Friday, 27 January 2017

Wild Land Area Descriptions from Scottish Natural Heritage

Suilven in Wild Land Area 32 Inverpolly and Glencanisp. 'An awe-inspiring contrast of isolated steep rocky mountains that tower above open expanses of cnocan, peatland and water bodies, with a strong sense of naturalness.'

Scottish Natural Heritage has just published excellent descriptions of the 42 Wild Land Areas in Scotland. Each detailed description has a map and describes the geographical location and boundaries of the area plus its key attributes and qualities. The landscape, geology, ecology, archaeology and human activity are all included in the descriptions.

As well as a guide to the attractions and nature of the wild land areas, which should be useful to visitors, the descriptions also show why these landscapes should be protected. something that involves both local people and national government. Stuart Brooks, CEO of the John Muir Trust, said 'we believe these in-depth descriptions – which also clarify the distinction between wild land  and other beautiful landscapes where people live and work – can help persuade adjacent local communities of the benefits of protecting and enhancing Wild Land Areas.'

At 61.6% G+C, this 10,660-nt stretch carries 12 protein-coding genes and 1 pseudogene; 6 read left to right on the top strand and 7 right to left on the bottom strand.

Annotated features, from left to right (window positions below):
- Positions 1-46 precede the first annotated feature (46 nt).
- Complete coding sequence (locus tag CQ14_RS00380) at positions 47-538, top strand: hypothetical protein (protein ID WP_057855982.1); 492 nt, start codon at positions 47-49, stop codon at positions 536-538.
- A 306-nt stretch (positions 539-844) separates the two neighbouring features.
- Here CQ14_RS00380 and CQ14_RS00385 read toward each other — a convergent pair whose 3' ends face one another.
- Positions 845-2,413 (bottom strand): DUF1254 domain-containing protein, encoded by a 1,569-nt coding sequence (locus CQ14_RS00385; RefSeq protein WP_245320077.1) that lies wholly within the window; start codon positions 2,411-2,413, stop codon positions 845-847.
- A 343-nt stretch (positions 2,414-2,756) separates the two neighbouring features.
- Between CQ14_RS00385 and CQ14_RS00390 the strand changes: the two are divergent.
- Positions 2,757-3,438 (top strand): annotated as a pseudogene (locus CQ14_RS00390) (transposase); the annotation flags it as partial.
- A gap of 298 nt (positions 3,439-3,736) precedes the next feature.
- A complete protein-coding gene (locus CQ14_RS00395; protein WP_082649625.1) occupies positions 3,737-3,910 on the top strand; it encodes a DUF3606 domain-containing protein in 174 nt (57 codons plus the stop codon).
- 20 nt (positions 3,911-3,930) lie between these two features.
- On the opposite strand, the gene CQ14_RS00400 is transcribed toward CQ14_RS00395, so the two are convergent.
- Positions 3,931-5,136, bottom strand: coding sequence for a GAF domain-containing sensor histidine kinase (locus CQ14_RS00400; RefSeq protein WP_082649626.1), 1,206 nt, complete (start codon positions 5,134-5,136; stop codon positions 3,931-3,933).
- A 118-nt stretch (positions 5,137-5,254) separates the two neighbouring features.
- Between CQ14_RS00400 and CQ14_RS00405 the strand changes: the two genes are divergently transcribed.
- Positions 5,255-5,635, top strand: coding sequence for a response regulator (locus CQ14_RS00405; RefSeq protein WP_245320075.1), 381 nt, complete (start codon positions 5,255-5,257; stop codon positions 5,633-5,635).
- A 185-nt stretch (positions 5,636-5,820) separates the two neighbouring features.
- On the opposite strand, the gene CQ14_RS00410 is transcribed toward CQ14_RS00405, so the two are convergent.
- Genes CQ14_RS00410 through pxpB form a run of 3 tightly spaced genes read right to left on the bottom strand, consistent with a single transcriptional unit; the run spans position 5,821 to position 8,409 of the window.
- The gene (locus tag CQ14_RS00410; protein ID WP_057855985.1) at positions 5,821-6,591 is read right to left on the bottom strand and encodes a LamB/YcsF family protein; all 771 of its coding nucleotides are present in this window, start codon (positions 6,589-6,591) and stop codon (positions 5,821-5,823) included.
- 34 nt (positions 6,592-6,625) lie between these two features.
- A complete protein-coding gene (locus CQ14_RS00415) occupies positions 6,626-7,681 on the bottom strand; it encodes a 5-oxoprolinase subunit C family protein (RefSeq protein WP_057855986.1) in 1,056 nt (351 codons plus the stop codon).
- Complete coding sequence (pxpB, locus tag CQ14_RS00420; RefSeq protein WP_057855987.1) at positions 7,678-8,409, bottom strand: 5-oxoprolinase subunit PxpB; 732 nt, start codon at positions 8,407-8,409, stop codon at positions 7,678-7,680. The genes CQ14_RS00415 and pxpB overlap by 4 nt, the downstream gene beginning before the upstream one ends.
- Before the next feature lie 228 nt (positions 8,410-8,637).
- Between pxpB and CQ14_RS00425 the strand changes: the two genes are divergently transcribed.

Cir Mhor in Wild Land Area 3 North Arran. 'Strong wild land attributes, especially within the remote interior.'

SNH has also published technical guidance for planners and developers, which will be key for conservation of the wild areas. Stuart Brooks said 'A core principle is that any assessment should consider the impact on Wild Land Areas, even if the physical footprint of the development is outside or on the edge of wild land. We are pleased to see that SNH’s guidance attempts to deal with this important issue.'

Coire Ardair in Wild Land Area 19 Braeroy, Glenshirra and Creag Meagaidh. 'A strong sense of naturalness across much of the interior, partly due to the prominence of geological features such as corries and glacier deposition, but also dynamic features such as land slips, deep cut gorges and watercourses'.

To mean anything for the future it is vital that these areas are conserved and that restoration is undertaken for, beautiful and spectacular as they are, many of them contain large areas of degraded and ecologically poor land due to past and current human activities. These descriptions should help with this and are to be welcomed. It's now up to the Scottish Government to take the lead in ensuring that our wonderful wild lands remain so.
 




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